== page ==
Atomic Habits by James Clear
I didn’t read every page of this book, but browsed through it enough to glean a lot of good information. Very organized and practical writing; it lays out all the information needed to make change in your life, and it doesn’t happen overnight. The two things I found most pertinent: your habits (good and bad) come about because of what you made into your identity and the key is not to set goals but to set systems in place to reach goals.
Using myself as an example: weight loss. I’ve been trying to undo 40 years of bad habits that led me to the weight I am now. At the ripe old age I am, this seemed at the start to be formidable. Why? Because after decades of bad eating habits, I’ve formed my identity: I like to eat bad things. Often. And although I keep setting goals, there’s always something that comes up that knocks me off track (I’m looking at you, Thanksgiving & Christmas) What this book taught me is to change my identity. No, not by jumping into the nearest phone booth and turning into SUPER HEALTHY MAN (or woman, you get the idea) but by changing my way of thinking. And this leads me to the second point: don’t set goals, set systems. In other words, form the steps needed to get to the outcome I want. So, in order to ensure the best outcome (I want to be a healthier weight) I have to set in place new habits that will change me from my identity of RABID CARB CONSUMER to my desired new identity of HEALTHIER PERSON (but still consumer of carbs, but in a less rabid manner)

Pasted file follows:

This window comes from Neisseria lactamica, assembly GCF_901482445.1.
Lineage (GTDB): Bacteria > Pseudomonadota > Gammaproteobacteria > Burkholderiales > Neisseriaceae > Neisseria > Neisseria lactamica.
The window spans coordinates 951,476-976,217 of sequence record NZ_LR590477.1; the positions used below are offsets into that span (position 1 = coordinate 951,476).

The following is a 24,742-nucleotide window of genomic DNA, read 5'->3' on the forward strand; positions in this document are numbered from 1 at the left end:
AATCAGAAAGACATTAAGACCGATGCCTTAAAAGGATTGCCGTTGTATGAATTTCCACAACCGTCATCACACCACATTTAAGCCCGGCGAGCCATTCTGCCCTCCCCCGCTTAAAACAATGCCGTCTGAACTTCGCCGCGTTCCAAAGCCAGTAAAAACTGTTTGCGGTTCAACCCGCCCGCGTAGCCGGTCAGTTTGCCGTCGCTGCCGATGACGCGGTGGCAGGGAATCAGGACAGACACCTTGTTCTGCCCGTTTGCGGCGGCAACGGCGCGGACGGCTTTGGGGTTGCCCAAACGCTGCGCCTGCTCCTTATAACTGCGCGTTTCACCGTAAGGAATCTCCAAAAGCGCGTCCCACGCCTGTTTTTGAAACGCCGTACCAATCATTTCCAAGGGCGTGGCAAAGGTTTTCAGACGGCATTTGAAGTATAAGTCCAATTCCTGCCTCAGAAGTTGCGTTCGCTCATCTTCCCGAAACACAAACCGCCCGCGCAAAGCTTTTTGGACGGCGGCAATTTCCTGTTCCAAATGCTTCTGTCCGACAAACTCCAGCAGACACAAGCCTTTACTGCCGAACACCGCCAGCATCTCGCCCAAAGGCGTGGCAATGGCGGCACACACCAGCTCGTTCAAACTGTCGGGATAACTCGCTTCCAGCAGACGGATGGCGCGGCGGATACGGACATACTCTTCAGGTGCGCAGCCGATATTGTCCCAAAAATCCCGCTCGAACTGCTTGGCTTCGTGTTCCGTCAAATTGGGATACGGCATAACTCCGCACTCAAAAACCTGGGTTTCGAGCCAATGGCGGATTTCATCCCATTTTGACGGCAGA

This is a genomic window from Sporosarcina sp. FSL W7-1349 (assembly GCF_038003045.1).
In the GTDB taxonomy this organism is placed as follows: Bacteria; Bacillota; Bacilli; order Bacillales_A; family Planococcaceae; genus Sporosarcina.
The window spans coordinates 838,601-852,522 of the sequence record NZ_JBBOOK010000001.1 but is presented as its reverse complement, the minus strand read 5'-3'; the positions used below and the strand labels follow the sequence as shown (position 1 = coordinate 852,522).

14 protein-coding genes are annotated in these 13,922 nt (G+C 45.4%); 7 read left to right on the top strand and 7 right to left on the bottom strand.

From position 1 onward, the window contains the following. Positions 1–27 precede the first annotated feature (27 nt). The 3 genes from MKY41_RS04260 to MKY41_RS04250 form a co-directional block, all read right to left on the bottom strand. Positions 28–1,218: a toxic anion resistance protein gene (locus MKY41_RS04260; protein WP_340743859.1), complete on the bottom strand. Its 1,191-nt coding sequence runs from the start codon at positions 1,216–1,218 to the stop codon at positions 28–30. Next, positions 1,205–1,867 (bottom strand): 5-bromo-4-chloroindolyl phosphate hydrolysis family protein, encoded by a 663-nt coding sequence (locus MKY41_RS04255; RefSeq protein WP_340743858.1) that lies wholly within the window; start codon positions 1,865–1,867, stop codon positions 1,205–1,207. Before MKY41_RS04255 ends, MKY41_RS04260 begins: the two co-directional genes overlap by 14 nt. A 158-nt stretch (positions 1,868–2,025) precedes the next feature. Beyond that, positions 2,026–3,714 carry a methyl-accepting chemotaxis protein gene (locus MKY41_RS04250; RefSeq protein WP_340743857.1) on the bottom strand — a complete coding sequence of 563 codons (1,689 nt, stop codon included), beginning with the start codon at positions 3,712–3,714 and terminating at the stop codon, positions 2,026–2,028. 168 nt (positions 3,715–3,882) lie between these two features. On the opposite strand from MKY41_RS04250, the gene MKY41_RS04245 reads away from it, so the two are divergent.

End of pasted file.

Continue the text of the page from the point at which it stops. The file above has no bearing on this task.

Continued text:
I’m just beginning to implement what I’ve learned (and also applying it in different ways. I’m starting to think of things as “Later Me”. Will Later Me appreciate that I washed and put away all the dishes tonight? Yes. Will Later Me be annoyed that I left my pajamas in an inside-out heap on the floor or will Later Me be happy when it’s bedtime that I took a second to fold them neatly? You get the idea. Stupidly small changes add up and change who you are.